There are different ways to do this step, but a good approach for some lawyers is to develop A, B and C lists, along the lines of this:
- The “A” contacts get at least bimonthly personal contact.
- The “B” ones are actively contacted two to four times a year.
- The “C” contacts receive more passive communications, such as holiday cards, firm newsletters and the like.
Alternatively, some lawyers will target a limited number of people (e.g., 10 to 15) who warrant special effort. These people could be general contacts or the best targets in each of the categories created in Step 2.
Step 4: Establish Objectives
Next, it is important to establish objectives for your relationships to avoid “random acts of marketing.” A lunch for lunch’s sake is not as effective as a lunch for which you establish—and accomplish—a specific objective.
For example, you might schedule a quarterly get-together with an accountant contact to stay top of mind and share developments in each other’s practices. For a client who has used you or the firm in a limited capacity, you could have a specific objective to introduce colleagues in other related practice areas. With your best clients, your objective may be to show appreciation for the business by taking them to a special restaurant, the theater or a sports event.
Step 5: Plan Your Approach
Just as every human being is different, there is no one-size-fits-all way to build relationships. The owner of a closely held business might appreciate you having a standing monthly, one-hour breakfast meeting to discuss how things are going and what lies ahead. For an environmental consultant with whom you want to build a closer relationship, you might propose writing an article together.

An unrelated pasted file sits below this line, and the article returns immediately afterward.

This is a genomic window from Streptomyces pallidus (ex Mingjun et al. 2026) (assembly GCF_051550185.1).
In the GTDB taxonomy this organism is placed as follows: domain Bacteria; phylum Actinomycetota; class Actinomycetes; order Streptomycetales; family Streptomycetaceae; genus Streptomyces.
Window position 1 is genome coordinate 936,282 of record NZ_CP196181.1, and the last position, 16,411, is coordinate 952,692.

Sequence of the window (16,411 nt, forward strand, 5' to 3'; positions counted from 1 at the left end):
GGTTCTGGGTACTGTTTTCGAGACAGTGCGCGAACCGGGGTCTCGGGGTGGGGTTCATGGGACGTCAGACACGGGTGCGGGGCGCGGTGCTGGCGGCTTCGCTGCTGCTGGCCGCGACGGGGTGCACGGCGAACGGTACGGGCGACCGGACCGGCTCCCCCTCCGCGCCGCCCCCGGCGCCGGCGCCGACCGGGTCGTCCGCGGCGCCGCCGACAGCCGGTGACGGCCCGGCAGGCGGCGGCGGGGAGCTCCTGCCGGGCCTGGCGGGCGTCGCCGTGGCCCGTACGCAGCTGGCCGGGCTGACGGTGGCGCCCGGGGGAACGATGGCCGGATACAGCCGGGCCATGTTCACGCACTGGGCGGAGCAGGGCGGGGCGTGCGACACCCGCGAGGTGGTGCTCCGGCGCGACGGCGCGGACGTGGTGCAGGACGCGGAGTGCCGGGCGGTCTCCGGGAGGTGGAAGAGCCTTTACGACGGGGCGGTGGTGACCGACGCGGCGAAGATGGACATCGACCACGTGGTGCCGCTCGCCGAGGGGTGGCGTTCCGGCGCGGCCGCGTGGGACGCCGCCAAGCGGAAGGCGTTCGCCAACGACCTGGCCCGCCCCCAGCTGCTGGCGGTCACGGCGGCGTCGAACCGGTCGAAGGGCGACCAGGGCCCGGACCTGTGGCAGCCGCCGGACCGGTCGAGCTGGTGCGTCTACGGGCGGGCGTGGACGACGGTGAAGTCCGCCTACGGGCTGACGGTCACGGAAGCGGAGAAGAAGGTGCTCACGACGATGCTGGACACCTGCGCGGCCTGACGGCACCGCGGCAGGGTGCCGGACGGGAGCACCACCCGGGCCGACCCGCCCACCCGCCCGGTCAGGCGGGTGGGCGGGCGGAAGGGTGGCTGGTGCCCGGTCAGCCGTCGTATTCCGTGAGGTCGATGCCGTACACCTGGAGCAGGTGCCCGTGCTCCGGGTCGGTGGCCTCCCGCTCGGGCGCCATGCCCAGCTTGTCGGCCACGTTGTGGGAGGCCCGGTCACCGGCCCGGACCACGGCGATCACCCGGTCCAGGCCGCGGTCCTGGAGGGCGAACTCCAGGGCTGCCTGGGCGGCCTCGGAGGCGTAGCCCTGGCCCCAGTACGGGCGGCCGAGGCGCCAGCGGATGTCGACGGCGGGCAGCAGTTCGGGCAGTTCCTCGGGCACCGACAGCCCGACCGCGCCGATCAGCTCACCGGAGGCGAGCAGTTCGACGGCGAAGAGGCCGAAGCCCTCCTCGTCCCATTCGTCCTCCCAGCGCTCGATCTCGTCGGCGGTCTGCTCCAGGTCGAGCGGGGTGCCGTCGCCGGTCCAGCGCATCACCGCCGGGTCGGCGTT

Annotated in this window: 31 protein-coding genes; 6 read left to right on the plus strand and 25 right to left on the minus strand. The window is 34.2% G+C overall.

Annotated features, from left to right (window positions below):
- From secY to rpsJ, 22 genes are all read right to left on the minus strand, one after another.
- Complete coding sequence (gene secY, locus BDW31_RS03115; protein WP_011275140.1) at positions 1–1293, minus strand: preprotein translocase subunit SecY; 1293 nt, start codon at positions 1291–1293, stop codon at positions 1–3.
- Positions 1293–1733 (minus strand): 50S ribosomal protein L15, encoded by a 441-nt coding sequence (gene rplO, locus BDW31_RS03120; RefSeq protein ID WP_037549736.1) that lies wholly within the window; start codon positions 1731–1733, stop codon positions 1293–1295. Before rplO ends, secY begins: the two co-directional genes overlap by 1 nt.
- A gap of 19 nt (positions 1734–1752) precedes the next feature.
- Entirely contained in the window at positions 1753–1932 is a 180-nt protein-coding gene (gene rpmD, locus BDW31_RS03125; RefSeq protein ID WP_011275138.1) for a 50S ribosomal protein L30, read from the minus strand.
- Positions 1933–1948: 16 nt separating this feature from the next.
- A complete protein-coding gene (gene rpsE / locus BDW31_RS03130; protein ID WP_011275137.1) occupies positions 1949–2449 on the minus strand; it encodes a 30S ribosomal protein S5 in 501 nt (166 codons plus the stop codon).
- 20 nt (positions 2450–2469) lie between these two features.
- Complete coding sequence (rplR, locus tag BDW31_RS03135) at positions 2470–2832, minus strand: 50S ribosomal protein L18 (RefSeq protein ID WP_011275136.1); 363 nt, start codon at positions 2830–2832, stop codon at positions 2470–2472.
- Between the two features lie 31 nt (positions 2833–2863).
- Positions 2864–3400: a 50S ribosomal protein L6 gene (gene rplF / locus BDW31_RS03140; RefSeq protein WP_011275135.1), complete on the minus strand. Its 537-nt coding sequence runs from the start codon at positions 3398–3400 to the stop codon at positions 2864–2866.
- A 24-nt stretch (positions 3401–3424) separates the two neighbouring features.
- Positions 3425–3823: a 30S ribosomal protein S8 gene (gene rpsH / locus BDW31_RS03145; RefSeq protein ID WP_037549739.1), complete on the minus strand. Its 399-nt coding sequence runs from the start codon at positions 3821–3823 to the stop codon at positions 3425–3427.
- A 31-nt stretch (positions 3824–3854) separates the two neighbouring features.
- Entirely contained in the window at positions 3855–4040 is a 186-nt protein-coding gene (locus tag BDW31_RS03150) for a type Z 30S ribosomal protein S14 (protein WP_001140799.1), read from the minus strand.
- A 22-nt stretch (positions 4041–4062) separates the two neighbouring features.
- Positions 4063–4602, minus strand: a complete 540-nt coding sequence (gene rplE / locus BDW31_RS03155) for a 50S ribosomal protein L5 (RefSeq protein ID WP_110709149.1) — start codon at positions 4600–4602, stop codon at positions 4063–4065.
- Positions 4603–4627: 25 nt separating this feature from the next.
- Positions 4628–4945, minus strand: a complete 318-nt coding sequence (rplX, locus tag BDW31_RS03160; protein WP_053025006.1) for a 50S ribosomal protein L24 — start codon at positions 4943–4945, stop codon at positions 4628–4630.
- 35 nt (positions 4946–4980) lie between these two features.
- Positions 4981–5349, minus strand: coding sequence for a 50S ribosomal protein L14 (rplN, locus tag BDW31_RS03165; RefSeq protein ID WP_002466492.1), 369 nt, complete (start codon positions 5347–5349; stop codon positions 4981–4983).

Here is a laundry list of ideas:
- Schedule breakfast, lunch, dinner or after-work drinks
- Attend sporting or cultural events
- Attend industry or professional meetings together
- Visit their offices
- Present on-site seminars or training workshops at their business
- Invite them to relevant firm functions
- Work collaboratively on a project
- Introduce them to other people with whom they share a mutual interest
- Send e-mails, letters, greeting cards, gifts or notes
- Make phone calls
- Send information on new cases or changes in the law
- Find other ways to help (e.g., get them on boards or committees)
- Forward research, forms or checklists you’ve developed
Step 6: Execute
Once you have established the objective and determined the method of contact, it’s time to implement the steps involved. But, to hold yourself accountable for following through, what system will you use to keep yourself on track? It’s a good idea to develop a written action plan, and you could also use your Outlook calendar or add relationship activities to the docket system. In addition, many lawyers benefit from bringing their administrative assistants into the process, to help organize the effort and provide accountability for implementation.
Keeping the Process Going Over Time
You often hear people say that business development is a “contact sport,” and there is definitely validity to that comment. The more interactions you have with someone, the more likely you are to be top of mind when that person (or one of his or her contacts) has a legal issue to address.
At the same time, it’s important to remember that relationships must be mutually beneficial. Your contacts must feel they get as much value from the relationship with you as you hope to receive from them.
Over time, your list will grow and your priorities will change. But if you have established a method to organize and track your contacts, it will keep your base from eroding and your relationships will become much easier to manage.